Jakarta faces future after floods
Correspondents Report – Sunday, 11 February , 2007
Reporter: Geoff Thompson
ELIZABETH JACKSON: Last week Indonesia’s capital Jakarta was hit by the worst flooding in recent memory, which killed about 60 people and displaced hundreds of thousands of others.
While the total economic impact of the disaster is creeping towards $1 billion, most of the victims are uninsured and facing the threat of deadly waterborne diseases.
Now questions are being raised about the very viability of Jakarta’s future, as our Indonesia Correspondent, Geoff Thompson, reports.
(Sound of people speaking)
GEOFF THOMPSON: Next to a slum in West Jakarta, under blue tarpaulins in a muddy vacant lot, a dozen women prepare parcels of chicken curry with rice, for 3,000 people every day.
Those hungry humans have been praying that the flood’s peak has passed, but even without more rain there’s no certain end to the misery still facing hundreds of thousands of Jakartans.
Known as Cengkareng, this slum is still 20 per cent underwater. A week ago nearly all of the single storey dwellings here were submerged.
When Jakarta last filled up like this, five years ago, it was the slum areas around the bursting rivers which were most affected. Some wealthy areas had a little water, but mostly, as so often with Indonesia’s disasters, it was predominantly a problem for the poor.
The difference this time is that rich suburbs like Kelapa Gading in the north and Kemang in the south, succumbed to the deluge too.
Jakarta’s Governor, Sutiyoso, blames the disaster on what he calls “a cyclical five-yearly natural phenomenon”. Whatever the truth of that claim, Sutiyoso was also in power back then in 2002, when the last flood occurred.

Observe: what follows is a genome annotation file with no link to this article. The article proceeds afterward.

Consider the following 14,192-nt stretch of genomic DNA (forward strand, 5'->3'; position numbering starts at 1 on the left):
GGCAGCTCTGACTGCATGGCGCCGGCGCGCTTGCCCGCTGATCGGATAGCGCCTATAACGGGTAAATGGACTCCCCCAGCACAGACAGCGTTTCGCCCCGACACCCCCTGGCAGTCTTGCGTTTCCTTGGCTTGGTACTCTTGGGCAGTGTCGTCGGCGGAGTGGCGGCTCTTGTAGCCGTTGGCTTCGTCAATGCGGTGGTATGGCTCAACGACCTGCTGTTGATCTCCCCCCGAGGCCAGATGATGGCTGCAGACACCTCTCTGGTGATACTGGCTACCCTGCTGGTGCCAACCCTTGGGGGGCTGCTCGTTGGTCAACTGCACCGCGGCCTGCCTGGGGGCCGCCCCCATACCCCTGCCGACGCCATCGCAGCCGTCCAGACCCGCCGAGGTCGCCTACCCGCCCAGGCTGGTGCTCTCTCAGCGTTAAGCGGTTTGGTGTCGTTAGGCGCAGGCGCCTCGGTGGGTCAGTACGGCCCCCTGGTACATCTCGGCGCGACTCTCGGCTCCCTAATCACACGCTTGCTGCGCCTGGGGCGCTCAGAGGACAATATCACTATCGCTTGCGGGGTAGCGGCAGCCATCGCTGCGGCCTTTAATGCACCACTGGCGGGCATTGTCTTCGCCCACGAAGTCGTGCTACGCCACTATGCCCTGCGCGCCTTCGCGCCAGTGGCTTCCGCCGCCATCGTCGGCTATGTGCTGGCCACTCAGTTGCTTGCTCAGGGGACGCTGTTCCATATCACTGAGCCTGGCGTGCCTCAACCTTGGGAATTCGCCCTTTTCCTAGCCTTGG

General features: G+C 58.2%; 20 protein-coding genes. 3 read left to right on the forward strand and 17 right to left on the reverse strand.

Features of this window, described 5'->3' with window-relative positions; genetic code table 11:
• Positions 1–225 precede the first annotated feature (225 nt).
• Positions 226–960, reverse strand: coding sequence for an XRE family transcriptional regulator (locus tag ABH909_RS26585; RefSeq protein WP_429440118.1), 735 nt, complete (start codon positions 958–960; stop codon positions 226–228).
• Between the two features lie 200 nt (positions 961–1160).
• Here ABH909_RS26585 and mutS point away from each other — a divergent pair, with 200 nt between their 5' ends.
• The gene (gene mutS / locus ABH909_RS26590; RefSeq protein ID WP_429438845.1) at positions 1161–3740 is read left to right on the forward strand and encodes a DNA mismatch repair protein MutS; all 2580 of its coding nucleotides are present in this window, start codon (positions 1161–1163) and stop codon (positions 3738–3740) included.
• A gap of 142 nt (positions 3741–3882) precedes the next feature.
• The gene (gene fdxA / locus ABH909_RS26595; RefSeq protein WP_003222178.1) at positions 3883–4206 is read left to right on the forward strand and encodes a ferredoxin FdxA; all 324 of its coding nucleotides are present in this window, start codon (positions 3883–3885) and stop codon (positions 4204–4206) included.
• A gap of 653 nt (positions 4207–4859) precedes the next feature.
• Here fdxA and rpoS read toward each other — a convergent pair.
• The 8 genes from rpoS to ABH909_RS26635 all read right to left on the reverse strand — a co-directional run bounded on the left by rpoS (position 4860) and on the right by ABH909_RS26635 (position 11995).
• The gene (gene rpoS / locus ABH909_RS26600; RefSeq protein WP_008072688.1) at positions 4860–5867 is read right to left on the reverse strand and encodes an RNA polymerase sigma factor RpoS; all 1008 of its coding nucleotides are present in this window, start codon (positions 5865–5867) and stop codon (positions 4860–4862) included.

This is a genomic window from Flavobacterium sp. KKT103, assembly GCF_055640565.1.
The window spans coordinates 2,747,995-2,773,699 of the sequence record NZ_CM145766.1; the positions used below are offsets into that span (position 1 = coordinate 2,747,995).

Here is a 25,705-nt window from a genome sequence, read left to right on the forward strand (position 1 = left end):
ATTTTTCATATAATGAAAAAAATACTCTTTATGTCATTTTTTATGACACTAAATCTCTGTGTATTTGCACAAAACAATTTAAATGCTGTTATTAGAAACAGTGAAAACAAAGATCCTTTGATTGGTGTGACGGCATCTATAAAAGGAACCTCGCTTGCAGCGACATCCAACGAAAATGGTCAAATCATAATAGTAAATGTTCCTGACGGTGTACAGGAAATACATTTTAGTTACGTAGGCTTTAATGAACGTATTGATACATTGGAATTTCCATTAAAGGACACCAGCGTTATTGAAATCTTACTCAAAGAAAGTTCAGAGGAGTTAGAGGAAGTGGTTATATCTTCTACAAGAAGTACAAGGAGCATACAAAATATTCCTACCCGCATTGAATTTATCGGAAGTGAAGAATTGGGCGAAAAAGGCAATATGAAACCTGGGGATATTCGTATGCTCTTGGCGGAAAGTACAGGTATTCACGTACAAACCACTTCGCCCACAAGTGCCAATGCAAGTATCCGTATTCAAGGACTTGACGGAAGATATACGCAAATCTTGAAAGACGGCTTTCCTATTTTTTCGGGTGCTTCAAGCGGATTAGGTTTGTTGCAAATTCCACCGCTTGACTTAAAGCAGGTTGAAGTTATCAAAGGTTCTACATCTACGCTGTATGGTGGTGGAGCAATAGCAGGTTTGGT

US President George W. Bush’s popularity dropped when New Orleans was left unprepared for the assault of Hurricane Katrina after years of warnings. Governor Sutiyoso had a warning five years long.
But Sutiyoso doesn’t have to worry about re-election. He’s not eligible to run again later this year. Even so, political parties seeking control of the capital, like the conservative Islamic Prosperous Justice Party, PKS, have pounced on the political opportunity the disaster offers by sending thousands of its faithful out to help with flood relief at more than 150 posts around the city.
And then there’s the National Awakening Party, the third largest party in Indonesia’s Parliament, led by Muhaimin Iskandar. He’s called for Jakarta to be moved altogether, away from the low-lying marshland and 13 intersecting rivers from which it grew out of the old Dutch port of Batavia.
That idea hasn’t caught on yet, but it has raised the very real question of whether Jakarta is sustainable as a functioning capital for a nation of 220 million when issues of development, corruption, natural phenomena and cheap cars keep on colliding.
Since the Asian economic crisis, development has been rampant in water catchment areas. Indonesia’s Consumer Protection Institute says current regulations say that 27 per cent of Jakarta should be reserved for development-free green spaces, but only nine per cent actually is.
And a 2005 survey found that the number of vehicles in Jakarta was increasing by 269 cars and 1,025 motorcycles every day.
New busways are relieving some of the commuter load, but also occupy traffic lanes, compounding the crush. A monorail is being built, but urban planners say it won’t come close to fulfilling the mass transit needs of the capital and its nine million plus residents. It’s small and symbolic like Sydney’s, not big and effective like Bangkok’s.
Is anything going to change in Jakarta before more scores of people die and hundreds of thousands more are displaced when this “cyclical five-yearly natural phenomenon” returns in 2012, if not sooner?
Well, some things will. There’ll be more cars and more buildings and a new governor to face the consequences. And by then, rather than begrudgingly accepting their lot, the people of a not so newly democratic Indonesia may begin demanding results from their elected leaders.
In Jakarta, this is Geoff Thompson for Correspondents Report.